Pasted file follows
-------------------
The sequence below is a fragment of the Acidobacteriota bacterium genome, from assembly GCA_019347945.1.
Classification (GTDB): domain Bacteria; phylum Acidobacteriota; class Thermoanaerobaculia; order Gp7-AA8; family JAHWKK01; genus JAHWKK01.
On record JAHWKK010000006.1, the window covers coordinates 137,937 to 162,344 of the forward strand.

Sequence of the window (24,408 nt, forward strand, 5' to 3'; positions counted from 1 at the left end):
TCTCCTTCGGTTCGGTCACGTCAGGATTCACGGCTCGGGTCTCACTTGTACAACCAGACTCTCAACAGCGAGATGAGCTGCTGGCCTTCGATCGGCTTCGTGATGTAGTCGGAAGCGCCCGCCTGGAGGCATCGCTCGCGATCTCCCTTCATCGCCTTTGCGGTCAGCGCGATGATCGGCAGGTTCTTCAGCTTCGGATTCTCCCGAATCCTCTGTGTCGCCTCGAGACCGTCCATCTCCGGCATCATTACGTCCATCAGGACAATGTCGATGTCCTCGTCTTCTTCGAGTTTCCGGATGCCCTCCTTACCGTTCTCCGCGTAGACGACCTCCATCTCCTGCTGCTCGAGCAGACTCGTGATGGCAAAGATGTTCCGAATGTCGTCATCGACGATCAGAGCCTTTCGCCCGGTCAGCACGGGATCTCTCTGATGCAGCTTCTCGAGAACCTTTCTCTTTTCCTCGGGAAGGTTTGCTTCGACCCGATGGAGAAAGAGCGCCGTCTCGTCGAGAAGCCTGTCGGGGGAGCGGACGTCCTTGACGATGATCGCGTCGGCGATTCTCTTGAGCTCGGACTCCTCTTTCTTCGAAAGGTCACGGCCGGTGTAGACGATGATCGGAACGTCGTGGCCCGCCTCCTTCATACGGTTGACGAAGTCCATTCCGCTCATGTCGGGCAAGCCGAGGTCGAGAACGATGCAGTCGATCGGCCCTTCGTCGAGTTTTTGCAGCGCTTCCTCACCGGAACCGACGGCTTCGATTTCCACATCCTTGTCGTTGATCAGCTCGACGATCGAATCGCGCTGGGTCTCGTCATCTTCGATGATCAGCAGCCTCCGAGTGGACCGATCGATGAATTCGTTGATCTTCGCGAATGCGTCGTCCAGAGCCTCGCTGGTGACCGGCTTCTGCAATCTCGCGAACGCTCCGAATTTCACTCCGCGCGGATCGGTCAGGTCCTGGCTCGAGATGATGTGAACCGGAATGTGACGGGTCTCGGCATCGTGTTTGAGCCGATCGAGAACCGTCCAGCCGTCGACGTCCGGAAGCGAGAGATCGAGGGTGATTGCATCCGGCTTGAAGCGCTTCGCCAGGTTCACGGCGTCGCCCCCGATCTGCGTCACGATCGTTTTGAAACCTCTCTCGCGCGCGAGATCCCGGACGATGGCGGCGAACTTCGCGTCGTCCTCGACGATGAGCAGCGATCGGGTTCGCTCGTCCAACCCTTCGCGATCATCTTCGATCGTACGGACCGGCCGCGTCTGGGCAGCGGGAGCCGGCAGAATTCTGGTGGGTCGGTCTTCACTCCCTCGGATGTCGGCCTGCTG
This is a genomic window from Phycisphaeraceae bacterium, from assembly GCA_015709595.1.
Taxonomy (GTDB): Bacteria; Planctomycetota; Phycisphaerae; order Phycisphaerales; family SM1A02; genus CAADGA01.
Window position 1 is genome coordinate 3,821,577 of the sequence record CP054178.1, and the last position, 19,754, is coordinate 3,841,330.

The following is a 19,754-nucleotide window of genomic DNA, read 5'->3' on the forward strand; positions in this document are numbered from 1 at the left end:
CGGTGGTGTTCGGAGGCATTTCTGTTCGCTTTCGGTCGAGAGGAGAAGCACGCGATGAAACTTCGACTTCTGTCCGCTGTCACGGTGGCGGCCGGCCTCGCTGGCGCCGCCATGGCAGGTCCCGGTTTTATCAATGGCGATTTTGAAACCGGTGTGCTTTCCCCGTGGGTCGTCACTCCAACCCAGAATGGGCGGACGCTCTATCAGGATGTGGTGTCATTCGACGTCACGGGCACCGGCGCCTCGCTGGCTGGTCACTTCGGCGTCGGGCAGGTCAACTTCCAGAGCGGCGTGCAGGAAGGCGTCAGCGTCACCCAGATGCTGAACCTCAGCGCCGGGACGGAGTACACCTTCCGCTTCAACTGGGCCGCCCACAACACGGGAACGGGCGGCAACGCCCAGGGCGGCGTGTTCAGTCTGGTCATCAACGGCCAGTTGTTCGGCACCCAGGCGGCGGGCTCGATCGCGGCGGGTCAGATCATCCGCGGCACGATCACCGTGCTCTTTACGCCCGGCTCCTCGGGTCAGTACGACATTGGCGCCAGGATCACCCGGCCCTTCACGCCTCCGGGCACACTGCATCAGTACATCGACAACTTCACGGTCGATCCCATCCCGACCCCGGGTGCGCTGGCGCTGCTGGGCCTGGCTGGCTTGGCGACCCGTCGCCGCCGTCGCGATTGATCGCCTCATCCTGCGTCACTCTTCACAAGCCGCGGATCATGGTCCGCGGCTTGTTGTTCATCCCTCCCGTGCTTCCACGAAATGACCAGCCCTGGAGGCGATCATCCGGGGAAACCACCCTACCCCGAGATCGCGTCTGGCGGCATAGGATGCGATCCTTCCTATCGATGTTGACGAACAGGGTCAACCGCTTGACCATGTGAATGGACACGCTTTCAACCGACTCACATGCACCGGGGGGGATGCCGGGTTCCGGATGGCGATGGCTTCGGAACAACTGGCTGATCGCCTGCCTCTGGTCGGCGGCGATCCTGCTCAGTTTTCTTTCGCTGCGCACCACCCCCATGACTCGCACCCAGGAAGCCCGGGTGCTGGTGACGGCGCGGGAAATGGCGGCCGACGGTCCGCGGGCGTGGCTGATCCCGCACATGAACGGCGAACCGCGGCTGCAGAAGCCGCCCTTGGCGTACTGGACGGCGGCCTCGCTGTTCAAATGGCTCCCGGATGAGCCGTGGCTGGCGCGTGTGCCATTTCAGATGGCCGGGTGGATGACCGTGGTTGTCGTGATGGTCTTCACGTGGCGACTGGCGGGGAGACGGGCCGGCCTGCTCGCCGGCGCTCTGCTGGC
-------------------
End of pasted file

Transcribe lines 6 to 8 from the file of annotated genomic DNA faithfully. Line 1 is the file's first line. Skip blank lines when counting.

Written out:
This is a genomic window from Phycisphaeraceae bacterium, from assembly GCA_015709595.1.
Taxonomy (GTDB): Bacteria; Planctomycetota; Phycisphaerae; order Phycisphaerales; family SM1A02; genus CAADGA01.
Window position 1 is genome coordinate 3,821,577 of the sequence record CP054178.1, and the last position, 19,754, is coordinate 3,841,330.